Designing A Usability Test
This week, we had a group sprint where we had to design and execute a usability test for college dorm oven as practice for a real life usability test to understand the underpinnings of designing a usability test. The usability test had to cover the effectiveness, efficiency, and satisfaction of the oven. First, we brainstormed for a target audience, which was fellow classmates, and then we designed different tasks that tested three categories for the oven. For effectiveness, we had the participants toast a bagel slice to test how well the oven performs its intended function. For efficiency, we had the participants preheat the oven to 425 degrees in a timed setting to understand how well a new user could adapt to the oven’s functionality. For satisfaction, we had the participants rearrange the oven racks to determine how smooth the transition from a lower rack to a higher rack would be. We purposefully chose these scenarios to test these categories because of our previous experiences with ovens and how they cause the user to think about these different usability traits.
If I were to do this project again, I would probably reorganize how the tests were executed because with the order that we did them in this time around, there was an issue with the racks being too hot after preheating the oven. Though it may seem obvious from hindsight, it was not something that we had considered would be a problem when initially designing the tasks.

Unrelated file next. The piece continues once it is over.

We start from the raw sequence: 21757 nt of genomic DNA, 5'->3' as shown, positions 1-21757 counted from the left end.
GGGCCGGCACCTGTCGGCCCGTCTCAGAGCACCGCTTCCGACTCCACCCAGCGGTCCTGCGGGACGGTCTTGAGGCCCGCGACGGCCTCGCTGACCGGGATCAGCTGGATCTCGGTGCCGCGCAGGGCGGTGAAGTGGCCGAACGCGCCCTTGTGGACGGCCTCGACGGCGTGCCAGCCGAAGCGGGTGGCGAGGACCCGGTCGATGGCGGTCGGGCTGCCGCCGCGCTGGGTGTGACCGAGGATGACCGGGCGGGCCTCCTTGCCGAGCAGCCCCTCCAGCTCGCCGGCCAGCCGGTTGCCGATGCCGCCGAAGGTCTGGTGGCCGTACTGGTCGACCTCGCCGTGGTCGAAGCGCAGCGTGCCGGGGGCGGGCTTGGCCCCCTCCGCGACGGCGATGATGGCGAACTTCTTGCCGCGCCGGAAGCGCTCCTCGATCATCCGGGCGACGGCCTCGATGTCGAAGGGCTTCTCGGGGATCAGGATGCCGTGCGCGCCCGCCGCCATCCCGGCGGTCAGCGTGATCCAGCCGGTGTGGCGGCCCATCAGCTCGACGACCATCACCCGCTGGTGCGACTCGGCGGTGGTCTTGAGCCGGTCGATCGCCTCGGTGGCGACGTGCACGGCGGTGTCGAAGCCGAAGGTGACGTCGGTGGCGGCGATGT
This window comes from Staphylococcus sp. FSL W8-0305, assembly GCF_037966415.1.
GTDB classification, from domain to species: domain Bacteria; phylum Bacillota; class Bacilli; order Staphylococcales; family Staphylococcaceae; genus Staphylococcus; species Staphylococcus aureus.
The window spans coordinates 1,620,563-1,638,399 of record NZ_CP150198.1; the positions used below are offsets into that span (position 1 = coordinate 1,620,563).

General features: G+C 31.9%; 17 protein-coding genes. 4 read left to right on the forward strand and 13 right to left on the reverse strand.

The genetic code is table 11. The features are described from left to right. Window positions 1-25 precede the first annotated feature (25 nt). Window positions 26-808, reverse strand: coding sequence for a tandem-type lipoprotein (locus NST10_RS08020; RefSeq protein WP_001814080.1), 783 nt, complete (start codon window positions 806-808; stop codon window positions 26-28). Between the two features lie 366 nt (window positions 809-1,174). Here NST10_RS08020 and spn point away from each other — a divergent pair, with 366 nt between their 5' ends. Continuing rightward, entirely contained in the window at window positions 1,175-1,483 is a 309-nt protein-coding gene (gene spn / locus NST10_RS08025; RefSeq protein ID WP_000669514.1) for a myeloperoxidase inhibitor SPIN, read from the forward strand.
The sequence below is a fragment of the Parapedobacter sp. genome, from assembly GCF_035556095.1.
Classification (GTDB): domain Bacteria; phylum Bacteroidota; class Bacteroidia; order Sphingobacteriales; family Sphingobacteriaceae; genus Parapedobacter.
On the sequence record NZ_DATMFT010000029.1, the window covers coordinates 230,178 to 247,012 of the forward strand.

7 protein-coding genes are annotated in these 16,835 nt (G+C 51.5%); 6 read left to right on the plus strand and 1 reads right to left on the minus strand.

I really enjoyed the group efforts and the user testing where we had to bring in people to use an oven. The best part of the whole experience was going outside of the classroom and collaborating on a project, which is a new experience as a college freshman that was not necessarily available in high school. It was one of the most unique experiences with a project that I have ever had and I hope that there will be more of these implemented into the course as it develops.